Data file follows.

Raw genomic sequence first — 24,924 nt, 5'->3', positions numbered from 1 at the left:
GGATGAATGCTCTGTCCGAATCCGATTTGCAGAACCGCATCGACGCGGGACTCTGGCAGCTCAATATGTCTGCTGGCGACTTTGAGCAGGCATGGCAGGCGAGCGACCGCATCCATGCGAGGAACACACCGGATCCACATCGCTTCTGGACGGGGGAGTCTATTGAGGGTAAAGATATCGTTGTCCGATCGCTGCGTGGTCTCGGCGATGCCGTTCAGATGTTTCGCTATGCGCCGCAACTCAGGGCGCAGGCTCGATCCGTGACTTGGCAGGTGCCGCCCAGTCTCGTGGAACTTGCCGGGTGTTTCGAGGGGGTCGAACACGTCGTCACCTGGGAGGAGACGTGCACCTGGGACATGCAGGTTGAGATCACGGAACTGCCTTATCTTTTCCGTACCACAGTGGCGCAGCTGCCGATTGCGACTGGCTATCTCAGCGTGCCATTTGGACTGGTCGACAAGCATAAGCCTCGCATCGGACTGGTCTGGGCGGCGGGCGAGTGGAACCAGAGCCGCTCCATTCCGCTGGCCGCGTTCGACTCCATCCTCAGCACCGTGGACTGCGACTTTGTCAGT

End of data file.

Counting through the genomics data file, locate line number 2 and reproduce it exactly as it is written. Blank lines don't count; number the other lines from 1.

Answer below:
GGATGAATGCTCTGTCCGAATCCGATTTGCAGAACCGCATCGACGCGGGACTCTGGCAGCTCAATATGTCTGCTGGCGACTTTGAGCAGGCATGGCAGGCGAGCGACCGCATCCATGCGAGGAACACACCGGATCCACATCGCTTCTGGACGGGGGAGTCTATTGAGGGTAAAGATATCGTTGTCCGATCGCTGCGTGGTCTCGGCGATGCCGTTCAGATGTTTCGCTATGCGCCGCAACTCAGGGCGCAGGCTCGATCCGTGACTTGGCAGGTGCCGCCCAGTCTCGTGGAACTTGCCGGGTGTTTCGAGGGGGTCGAACACGTCGTCACCTGGGAGGAGACGTGCACCTGGGACATGCAGGTTGAGATCACGGAACTGCCTTATCTTTTCCGTACCACAGTGGCGCAGCTGCCGATTGCGACTGGCTATCTCAGCGTGCCATTTGGACTGGTCGACAAGCATAAGCCTCGCATCGGACTGGTCTGGGCGGCGGGCGAGTGGAACCAGAGCCGCTCCATTCCGCTGGCCGCGTTCGACTCCATCCTCAGCACCGTGGACTGCGACTTTGTCAGT